The Sun (Malaysia)

Spectre rising

> Sam Mendes takes a different tack for his second Bond film after the box-office success of Skyfall


DIRECTOR Sam Mendes likes to mix things up. He opened Skyfall, his 2012’s US$1.1 billion (RM4.6 billion) global box-office smash, with a thrilling action sequence that travelled many miles across western Turkey, involving motorcycle­s, a duel atop a moving train, an enormous digger and some tense sniper action from Moneypenny. But for the latest James Bond movie

Spectre’s pre-title sequence, he wanted something very different.

“When we did Skyfall, we created a very linear action sequence, a real chase that went from one location to another, very fast, and we ended up shooting over a long distance – Istanbul, Adana and the mountains,” says Mendes.

“Spectre ( top) was just the opposite. I wanted to drop the audience right in the middle of an incredibly atmospheri­c, hot, dusty, exciting environmen­t.”

Mendes ( right) chose a raucous Day of the Dead celebratio­n in Mexico City, which not only offers the audience a visual feast – with thousands of beautifull­y-dressed extras and enormous, skeletal maquettes – but also a spectacle that echoes the movie’s central theme.

“The celebratio­n of the dead has a link, thematical­ly, to the rest of the movie,” Mendes says. “What they say of the Day of the Dead is ‘los muertos vivos estan’, which means ‘the dead are alive’.

“Thematical­ly, that is what the movie is about. That, hopefully, elevates the sequence into being more than just a spectacle.”

Having spent the last five years of his life fully immersed in back-to-back Bond films, Mendes has a deep understand­ing of the Bond franchise and all its nuances.

Another of the series’ defining characteri­stics, he says, is its ability to straddle different worlds. The narratives are neither pure flights of fancy, nor grim and gritty realism.

Instead, they are rooted in reality and yet always remain just beyond our reach; they are glamorous adventures, perenniall­y aspiration­al and always brimming with beauty and wonder.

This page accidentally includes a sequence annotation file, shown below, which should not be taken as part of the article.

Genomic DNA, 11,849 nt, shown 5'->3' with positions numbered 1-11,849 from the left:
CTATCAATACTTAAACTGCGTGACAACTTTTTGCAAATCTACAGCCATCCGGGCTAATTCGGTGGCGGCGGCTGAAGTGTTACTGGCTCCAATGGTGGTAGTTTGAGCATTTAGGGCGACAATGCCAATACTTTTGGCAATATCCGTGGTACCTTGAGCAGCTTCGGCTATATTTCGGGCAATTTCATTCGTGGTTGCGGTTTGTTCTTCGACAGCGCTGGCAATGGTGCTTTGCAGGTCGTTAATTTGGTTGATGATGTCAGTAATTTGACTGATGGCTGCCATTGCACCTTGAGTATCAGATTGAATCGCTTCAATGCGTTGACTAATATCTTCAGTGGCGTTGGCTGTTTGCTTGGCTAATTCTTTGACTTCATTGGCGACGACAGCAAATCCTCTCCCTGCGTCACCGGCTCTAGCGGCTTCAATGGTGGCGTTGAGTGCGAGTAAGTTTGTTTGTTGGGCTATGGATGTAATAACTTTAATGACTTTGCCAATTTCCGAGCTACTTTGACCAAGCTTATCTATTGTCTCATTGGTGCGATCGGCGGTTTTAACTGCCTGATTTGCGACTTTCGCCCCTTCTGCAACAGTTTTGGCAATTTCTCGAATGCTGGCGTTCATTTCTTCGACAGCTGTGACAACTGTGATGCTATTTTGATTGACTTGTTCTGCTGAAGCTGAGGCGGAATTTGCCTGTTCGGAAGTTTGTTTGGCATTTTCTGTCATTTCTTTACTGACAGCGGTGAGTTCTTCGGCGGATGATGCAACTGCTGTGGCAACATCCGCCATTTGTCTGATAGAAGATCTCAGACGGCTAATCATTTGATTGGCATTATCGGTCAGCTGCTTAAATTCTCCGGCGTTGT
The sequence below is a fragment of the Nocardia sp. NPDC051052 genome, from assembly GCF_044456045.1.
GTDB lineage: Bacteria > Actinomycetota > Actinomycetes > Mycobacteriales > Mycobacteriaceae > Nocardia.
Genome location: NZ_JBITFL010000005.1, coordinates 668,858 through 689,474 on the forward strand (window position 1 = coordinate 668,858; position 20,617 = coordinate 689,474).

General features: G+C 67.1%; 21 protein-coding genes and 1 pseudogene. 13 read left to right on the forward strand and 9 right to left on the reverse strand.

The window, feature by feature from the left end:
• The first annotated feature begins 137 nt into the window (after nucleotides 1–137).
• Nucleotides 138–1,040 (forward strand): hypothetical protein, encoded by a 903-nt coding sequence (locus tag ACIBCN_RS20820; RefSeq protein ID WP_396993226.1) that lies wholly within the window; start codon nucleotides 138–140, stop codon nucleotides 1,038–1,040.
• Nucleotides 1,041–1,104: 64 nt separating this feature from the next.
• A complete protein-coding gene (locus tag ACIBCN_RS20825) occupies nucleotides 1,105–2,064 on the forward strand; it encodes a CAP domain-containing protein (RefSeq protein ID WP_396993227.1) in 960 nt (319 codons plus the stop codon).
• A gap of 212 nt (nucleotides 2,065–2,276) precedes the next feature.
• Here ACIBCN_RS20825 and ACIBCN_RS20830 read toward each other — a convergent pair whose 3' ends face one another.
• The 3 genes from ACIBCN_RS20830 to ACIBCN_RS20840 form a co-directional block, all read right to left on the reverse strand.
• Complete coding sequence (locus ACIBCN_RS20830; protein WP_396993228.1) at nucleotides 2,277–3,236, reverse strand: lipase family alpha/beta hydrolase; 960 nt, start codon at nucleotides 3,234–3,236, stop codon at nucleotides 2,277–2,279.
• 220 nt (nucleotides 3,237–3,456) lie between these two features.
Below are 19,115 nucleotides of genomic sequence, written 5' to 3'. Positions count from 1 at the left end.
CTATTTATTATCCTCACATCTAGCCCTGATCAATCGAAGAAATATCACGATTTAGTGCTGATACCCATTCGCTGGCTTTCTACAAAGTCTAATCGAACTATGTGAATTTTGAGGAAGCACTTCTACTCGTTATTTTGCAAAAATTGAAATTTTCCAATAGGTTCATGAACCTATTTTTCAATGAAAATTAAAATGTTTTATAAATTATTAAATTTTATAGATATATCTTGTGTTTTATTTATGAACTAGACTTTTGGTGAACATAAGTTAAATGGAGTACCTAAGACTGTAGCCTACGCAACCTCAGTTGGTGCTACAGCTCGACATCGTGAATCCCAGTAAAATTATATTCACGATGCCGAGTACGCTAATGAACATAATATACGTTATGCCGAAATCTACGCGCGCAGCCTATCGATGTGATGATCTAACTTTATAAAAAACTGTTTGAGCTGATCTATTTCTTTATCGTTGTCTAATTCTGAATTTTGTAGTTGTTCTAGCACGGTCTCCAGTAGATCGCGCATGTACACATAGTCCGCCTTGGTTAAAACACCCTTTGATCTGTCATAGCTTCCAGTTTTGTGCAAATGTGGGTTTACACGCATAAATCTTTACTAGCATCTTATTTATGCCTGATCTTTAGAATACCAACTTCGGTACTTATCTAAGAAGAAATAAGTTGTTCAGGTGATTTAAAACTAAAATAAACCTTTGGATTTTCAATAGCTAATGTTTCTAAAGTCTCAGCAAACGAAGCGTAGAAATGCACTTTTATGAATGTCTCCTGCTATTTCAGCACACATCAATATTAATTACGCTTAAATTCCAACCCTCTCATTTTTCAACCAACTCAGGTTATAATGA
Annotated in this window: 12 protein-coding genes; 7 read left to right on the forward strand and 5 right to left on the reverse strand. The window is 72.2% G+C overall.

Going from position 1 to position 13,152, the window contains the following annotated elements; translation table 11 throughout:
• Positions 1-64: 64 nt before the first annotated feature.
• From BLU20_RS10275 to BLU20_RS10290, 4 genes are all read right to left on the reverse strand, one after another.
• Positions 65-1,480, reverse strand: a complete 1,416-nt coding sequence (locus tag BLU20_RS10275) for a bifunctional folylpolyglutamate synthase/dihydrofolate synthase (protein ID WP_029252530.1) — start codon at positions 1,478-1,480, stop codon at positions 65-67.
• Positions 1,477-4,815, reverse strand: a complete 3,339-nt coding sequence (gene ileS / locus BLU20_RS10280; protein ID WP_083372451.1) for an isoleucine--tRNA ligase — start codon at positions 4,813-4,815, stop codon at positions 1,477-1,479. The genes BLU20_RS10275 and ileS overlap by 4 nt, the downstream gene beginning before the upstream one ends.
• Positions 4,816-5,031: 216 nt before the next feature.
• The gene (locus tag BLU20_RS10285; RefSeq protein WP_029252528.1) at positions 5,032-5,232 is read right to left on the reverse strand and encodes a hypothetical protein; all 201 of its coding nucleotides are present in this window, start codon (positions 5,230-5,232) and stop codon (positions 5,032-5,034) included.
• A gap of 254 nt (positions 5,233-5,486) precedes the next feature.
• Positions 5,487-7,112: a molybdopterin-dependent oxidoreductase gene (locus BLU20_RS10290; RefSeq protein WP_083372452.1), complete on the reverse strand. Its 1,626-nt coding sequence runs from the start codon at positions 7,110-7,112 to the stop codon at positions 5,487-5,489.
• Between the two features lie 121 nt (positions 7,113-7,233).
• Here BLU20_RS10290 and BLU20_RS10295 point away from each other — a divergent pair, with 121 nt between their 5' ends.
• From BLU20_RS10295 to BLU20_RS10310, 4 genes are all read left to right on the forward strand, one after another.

This fact remained at the forefront of the director’s mind throughout the production. Mendes cites as a specific example a key scene that unfolds when Daniel Craig’s 007 comes face-toface with his nemesis, the mysterious Oberhauser, who is brought to life by two-time Oscar-winner Christoph Waltz.

The characters lock eyes once Bond infiltrate­s a meeting of the criminal organisati­on Spectre and Oberhauser emerges from the shadows.

Mendes had to contend with the fact that there have been plenty of Spectre meetings already committed to film, each one right for the time in which it was made. He had to create something new, but which also remained true to the spirit of the series.

“I don’t know who said it but it is the job of the artiste to make the familiar strange and the strange familiar,” says Mendes who won an Academy Award for best director for 1999’s American Beauty.

“I think that is a great line to take into Bond if you are working on it because you can’t entirely invent things. It is not a fantasy. You are not in a Marvel world or a J.K. Rowling world. You can’t create things that don’t exist in our own universe. So you have to make the familiar a little bit strange ….

“What they talk about is specific but they don’t go into too much detail – they briefly mention counterfei­t pharmaceut­icals, they speak about surveillan­ce, about human traffickin­g.

“You get a sense of what they do without it being too specific. I think that is the game you play with Bond. You want just enough informatio­n, but not too much.”

Mendes also tries to do as many of his special effects shots as possible in camera. He is not averse to using CGI but only to amplify what has been shot on location.

“The locations are essential,” he says. “We could have done a CG plane chase, for example, but the feeling that you are doing things for real is part of why I make any film, especially a Bond movie.

“I am not somebody who enjoys or who is drawn to making films in green screen. I am all for supplement­ing real effects with computer-generated enhancemen­t, but you have to base everything you do on some core of reality.”

To do so, notes Mendes, the production must visit real-world locations, where events don’t always work as we might imagine. “Things are uncontroll­able – weather, wind, birds, animals, crowds and vehicles all behave in ways that you can’t anticipate.

“And it is those imperfecti­ons within the scale that make it interestin­g. They make an audience feel that it is happening in the real world and that it is not a distortion.”

This deeper characteri­sation transfers to the rest of the supporting cast as well, perhaps most notably with the character of Madeleine, played by French actress Léa Seydoux, and the prime villain, Oberhauser.

Madeleine proves a strong match for Bond. “It is about the life she’s lived,” says Mendes. “In this case, she is the daughter of an assassin. She has grown up around assassins …. She wants to escape it and she is yoked together, against her will, with an assassin who she initially distrusts.”

Mendes is equally enamoured with Waltz, whose character, Oberhauser, also reveals a fascinatin­g personal story.

“As with Javier Bardem in Skyfall, we had Christoph in mind from an early stage. He is a master. His performanc­e is so nuanced and subtle, so still and economical. He never defaults to melodramat­ics.” – Sony Pictures Releasing Internatio­nal (Malaysia)

 ??  ??
 ??  ??
 ??  ??
 ??  ??

Newspapers in English

Newspapers from Malaysia